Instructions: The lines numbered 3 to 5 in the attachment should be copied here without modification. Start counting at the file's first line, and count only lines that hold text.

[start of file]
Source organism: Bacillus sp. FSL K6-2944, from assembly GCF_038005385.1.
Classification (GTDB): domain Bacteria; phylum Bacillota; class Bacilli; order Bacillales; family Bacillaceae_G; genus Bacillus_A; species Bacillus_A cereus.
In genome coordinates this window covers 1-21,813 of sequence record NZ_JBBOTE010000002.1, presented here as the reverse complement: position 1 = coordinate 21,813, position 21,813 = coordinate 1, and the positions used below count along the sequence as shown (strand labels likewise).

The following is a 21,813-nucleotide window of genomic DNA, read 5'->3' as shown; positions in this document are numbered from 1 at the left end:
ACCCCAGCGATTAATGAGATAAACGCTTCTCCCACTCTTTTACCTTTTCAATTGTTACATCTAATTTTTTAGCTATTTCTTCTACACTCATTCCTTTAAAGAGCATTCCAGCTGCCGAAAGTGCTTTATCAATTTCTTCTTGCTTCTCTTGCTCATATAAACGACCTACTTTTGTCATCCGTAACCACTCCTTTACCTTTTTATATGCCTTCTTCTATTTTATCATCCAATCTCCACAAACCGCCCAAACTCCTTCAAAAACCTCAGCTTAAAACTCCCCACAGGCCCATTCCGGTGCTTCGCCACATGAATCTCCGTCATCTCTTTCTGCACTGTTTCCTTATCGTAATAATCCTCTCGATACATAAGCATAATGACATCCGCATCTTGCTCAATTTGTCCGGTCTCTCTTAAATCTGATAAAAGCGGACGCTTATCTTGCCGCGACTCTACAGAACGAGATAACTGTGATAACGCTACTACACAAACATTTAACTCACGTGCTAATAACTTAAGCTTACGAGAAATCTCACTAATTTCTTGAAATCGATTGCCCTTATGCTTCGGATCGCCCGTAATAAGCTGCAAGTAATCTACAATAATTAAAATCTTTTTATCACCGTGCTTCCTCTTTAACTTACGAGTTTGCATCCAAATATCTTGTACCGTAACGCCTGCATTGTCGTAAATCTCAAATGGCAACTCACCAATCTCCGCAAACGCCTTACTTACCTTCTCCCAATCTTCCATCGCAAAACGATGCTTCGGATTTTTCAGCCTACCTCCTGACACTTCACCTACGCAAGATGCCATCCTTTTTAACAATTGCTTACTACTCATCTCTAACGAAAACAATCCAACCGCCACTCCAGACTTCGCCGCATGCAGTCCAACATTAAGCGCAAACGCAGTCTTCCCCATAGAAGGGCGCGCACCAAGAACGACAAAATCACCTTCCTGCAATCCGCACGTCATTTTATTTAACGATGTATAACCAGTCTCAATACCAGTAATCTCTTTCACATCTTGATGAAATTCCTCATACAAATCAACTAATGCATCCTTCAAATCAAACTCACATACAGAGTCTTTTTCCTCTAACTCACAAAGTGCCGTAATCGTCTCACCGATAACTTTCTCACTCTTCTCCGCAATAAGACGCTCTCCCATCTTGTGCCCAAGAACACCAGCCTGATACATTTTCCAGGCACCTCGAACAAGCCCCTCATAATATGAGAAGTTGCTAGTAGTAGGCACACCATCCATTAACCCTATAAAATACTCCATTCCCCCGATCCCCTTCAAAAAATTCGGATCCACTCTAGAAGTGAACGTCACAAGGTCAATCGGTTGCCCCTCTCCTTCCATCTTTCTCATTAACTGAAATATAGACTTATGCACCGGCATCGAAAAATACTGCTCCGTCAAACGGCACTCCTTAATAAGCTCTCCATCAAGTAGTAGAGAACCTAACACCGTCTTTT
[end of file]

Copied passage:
In genome coordinates this window covers 1-21,813 of sequence record NZ_JBBOTE010000002.1, presented here as the reverse complement: position 1 = coordinate 21,813, position 21,813 = coordinate 1, and the positions used below count along the sequence as shown (strand labels likewise).

The following is a 21,813-nucleotide window of genomic DNA, read 5'->3' as shown; positions in this document are numbered from 1 at the left end:
ACCCCAGCGATTAATGAGATAAACGCTTCTCCCACTCTTTTACCTTTTCAATTGTTACATCTAATTTTTTAGCTATTTCTTCTACACTCATTCCTTTAAAGAGCATTCCAGCTGCCGAAAGTGCTTTATCAATTTCTTCTTGCTTCTCTTGCTCATATAAACGACCTACTTTTGTCATCCGTAACCACTCCTTTACCTTTTTATATGCCTTCTTCTATTTTATCATCCAATCTCCACAAACCGCCCAAACTCCTTCAAAAACCTCAGCTTAAAACTCCCCACAGGCCCATTCCGGTGCTTCGCCACATGAATCTCCGTCATCTCTTTCTGCACTGTTTCCTTATCGTAATAATCCTCTCGATACATAAGCATAATGACATCCGCATCTTGCTCAATTTGTCCGGTCTCTCTTAAATCTGATAAAAGCGGACGCTTATCTTGCCGCGACTCTACAGAACGAGATAACTGTGATAACGCTACTACACAAACATTTAACTCACGTGCTAATAACTTAAGCTTACGAGAAATCTCACTAATTTCTTGAAATCGATTGCCCTTATGCTTCGGATCGCCCGTAATAAGCTGCAAGTAATCTACAATAATTAAAATCTTTTTATCACCGTGCTTCCTCTTTAACTTACGAGTTTGCATCCAAATATCTTGTACCGTAACGCCTGCATTGTCGTAAATCTCAAATGGCAACTCACCAATCTCCGCAAACGCCTTACTTACCTTCTCCCAATCTTCCATCGCAAAACGATGCTTCGGATTTTTCAGCCTACCTCCTGACACTTCACCTACGCAAGATGCCATCCTTTTTAACAATTGCTTACTACTCATCTCTAACGAAAACAATCCAACCGCCACTCCAGACTTCGCCGCATGCAGTCCAACATTAAGCGCAAACGCAGTCTTCCCCATAGAAGGGCGCGCACCAAGAACGACAAAATCACCTTCCTGCAATCCGCACGTCATTTTATTTAACGATGTATAACCAGTCTCAATACCAGTAATCTCTTTCACATCTTGATGAAATTCCTCATACAAATCAACTAATGCATCCTTCAAATCAAACTCACATACAGAGTCTTTTTCCTCTAACTCACAAAGTGCCGTAATCGTCTCACCGATAACTTTCTCACTCTTCTCCGCAATAAGACGCTCTCCCATCTTGTGCCCAAGAACACCAGCCTGATACATTTTCCAGGCACCTCGAACAAGCCCCTCATAATATGAGAAGTTGCTAGTAGTAGGCACACCATCCATTAACCCTATAAAATACTCCATTCCCCCGATCCCCTTCAAAAAATTCGGATCCACTCTAGAAGTGAACGTCACAAGGTCAATCGGTTGCCCCTCTCCTTCCATCTTTCTCATTAACTGAAATATAGACTTATGCACCGGCATCGAAAAATACTGCTCCGTCAAACGGCACTCCTTAATAAGCTCTCCATCAAGTAGTAGAGAACCTAACACCGTCTTTT